HOUSTON — Houston ISD will soon vote on a proposed mask requirement for the coming school year, despite the governor's ban on such mandates, Superintendent Millard House II announced late Thursday.
The mask mandate would apply to students, staff and visitors at all schools, regardless of vaccination status. The proposal will be voted on next week by the district's Board of Education, according to House.
"The rate of COVID-19 cases is rising in our communities and Harris County is now at threat level red," stated House in a press release late Thursday. "We must remain vigilant and use every tool we have to keep this virus at bay."
KHOU 11 is hosting a live Q&A with Superintendent House at 7 p.m. Monday, Aug. 16. For more information, click here.
Houston ISD's decision to consider a mask mandate came the same day that Harris County raised its COVID threat level guidance to "red," which is the highest level. In short, that guidance recommends people get vaccinated, stay home and work safe.
RELATED: 'It's time for personal responsibility' | Gov. Greg Abbott remarks on calls for mask requirement in schools
Leaders and school districts are dealing with a spike in COVID cases across the country, driven mostly by the Delta variant, just a head of the 2021-2022 school year.
Previously, HISD was among districts that stated they had no intention of bucking state orders that ban COVID-related mandates, including masks. So far, there's no word from Austin on a reaction from the governor.
Superintendent House released this statement Thursday night:
"The health and safety of our students and staff continues to be our guiding compass in all of our decisions. As a result, during tonight’s agenda review meeting, I announced that I will propose a mask mandate for students, staff, and visitors at all schools, buses, and facilities to be voted on next week by the Board of Education. The rate of COVID-19 cases is rising in our communities and Harris County is now at threat level red. We must remain vigilant and use every tool we have to keep this virus at bay. Therefore, the mask mandate will become effective upon Board approval during next Thursday’s board meeting on August 12."
Many expect a bumpy ride when busses roll into the new school year as far as COVID is concerned. You can read more about other Houston-area district responses here.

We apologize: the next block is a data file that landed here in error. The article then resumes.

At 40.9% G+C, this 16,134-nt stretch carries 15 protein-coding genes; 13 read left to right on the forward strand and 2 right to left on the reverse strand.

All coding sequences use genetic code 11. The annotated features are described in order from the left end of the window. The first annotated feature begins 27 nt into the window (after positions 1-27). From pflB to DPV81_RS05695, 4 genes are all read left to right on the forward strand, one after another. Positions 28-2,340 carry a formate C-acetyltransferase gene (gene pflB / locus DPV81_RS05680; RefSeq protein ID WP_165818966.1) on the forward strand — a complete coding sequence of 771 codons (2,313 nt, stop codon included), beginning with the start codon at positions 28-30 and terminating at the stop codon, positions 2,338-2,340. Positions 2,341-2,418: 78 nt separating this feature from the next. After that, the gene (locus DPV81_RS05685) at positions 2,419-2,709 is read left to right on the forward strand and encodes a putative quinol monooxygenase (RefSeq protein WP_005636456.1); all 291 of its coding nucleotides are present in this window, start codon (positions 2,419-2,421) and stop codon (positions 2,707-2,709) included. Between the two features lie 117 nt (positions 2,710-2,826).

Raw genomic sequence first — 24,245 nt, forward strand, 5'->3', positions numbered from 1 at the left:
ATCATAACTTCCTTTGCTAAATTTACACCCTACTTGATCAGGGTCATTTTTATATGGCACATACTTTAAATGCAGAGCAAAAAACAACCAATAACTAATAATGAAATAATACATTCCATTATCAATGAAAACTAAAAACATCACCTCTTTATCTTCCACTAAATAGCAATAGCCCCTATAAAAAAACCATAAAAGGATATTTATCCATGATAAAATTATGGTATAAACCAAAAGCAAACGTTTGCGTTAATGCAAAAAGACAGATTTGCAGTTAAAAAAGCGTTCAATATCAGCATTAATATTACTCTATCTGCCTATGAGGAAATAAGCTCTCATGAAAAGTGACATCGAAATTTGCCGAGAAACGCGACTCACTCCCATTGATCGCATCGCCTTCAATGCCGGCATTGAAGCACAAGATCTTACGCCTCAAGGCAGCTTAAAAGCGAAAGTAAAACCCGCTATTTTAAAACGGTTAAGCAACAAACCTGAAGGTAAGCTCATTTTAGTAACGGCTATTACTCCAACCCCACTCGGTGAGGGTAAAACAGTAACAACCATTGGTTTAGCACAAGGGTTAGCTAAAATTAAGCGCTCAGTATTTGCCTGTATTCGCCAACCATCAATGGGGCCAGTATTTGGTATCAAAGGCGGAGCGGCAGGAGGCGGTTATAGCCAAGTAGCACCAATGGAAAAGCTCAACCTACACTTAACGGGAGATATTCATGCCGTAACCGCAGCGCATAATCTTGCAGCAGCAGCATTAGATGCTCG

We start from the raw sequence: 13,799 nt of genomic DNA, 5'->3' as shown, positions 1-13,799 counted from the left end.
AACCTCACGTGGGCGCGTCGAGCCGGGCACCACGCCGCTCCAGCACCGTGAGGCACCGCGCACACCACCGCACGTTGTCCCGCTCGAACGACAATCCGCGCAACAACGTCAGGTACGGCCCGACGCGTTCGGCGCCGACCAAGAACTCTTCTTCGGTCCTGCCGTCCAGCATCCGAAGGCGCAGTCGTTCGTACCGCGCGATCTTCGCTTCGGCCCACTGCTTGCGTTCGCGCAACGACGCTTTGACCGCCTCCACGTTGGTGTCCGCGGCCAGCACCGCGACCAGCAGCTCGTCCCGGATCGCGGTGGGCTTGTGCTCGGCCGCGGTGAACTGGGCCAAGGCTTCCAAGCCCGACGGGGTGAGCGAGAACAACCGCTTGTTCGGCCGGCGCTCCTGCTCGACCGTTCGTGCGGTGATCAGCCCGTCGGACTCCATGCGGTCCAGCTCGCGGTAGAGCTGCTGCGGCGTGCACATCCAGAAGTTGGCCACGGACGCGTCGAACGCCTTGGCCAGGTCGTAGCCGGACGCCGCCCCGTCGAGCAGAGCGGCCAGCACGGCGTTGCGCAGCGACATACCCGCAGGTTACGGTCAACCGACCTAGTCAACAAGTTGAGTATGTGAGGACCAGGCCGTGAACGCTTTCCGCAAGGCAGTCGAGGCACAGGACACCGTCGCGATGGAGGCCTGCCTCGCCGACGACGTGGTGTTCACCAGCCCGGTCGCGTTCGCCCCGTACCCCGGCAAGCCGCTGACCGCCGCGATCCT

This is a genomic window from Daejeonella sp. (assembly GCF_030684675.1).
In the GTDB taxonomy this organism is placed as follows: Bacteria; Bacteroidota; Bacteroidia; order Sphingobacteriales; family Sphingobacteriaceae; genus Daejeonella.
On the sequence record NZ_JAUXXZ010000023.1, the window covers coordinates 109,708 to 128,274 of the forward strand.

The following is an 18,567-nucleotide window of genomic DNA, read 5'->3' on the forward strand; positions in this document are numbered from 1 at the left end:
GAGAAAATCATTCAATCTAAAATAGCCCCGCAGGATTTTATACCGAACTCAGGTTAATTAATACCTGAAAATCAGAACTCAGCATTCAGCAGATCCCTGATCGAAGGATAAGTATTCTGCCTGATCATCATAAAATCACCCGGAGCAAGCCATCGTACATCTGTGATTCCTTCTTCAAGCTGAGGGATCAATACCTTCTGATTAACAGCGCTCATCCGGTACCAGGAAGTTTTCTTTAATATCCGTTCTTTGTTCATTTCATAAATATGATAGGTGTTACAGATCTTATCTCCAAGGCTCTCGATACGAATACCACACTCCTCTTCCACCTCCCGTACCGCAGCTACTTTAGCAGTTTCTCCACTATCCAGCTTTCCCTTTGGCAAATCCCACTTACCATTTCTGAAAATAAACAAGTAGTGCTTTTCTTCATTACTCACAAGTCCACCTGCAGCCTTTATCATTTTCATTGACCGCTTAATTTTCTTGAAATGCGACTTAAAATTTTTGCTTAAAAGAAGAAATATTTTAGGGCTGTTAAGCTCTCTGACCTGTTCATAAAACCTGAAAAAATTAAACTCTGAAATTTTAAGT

On Friday afternoon, unions representing teachers and support staff in Houston-area schools issued a joint letter calling on school districts to immediately implement mask mandates.
The letter is signed by leaders from Gulf Coast teacher and support staff unions, joined by the Texas Gulf Coast Area Labor Federation, which represents 92 local unions with over 60,000 members in 13 Gulf Coast counties.
The full text of the letter can be found here.
Gov. Greg Abbott has not responded to HISD’s proposal and his press office told KHOU 11 News they have no response.
Gov. Abbott did tweet a video Friday afternoon urging families to get vaccinated before school starts. But children under 12 aren’t eligible, and the union says many elementary school teachers are nervous.
Dr. Gwen Pauloski teaches high school English in HISD.
“I am so grateful again that our superintendent… and I have a feeling he won’t be the last, has taken this risk,” she said.
Dr. Pauloski calls masking in classrooms “essential.” She says requiring them boosts compliance.
“We kept our kids safe last year,” she said.
Andy Dewey with the teachers’ union said enforcing it could be tricky because each campus has their own dress code policy and enforcement.
“Our fear is that it’s not going to be strictly enforced on the campuses, regardless of whether it’s mandated or not,” Dewey, with the Houston Federation of Teachers, said.
The other big unknown is what Gov. Abbott will do.
KHOU 11 political analyst Bob Stein said the governor could fine the school board or superintendent, withhold funding, or even send in DPS officers.
“But it raises the obvious: he doesn’t have many, how can I say, many arrows in his quiver to get what he wants,” he said.
Stein believes the governor’s real aim is sending a message to primary voters.
But Abbott has an item on the new special session agenda that would ban school districts from creating mask mandates.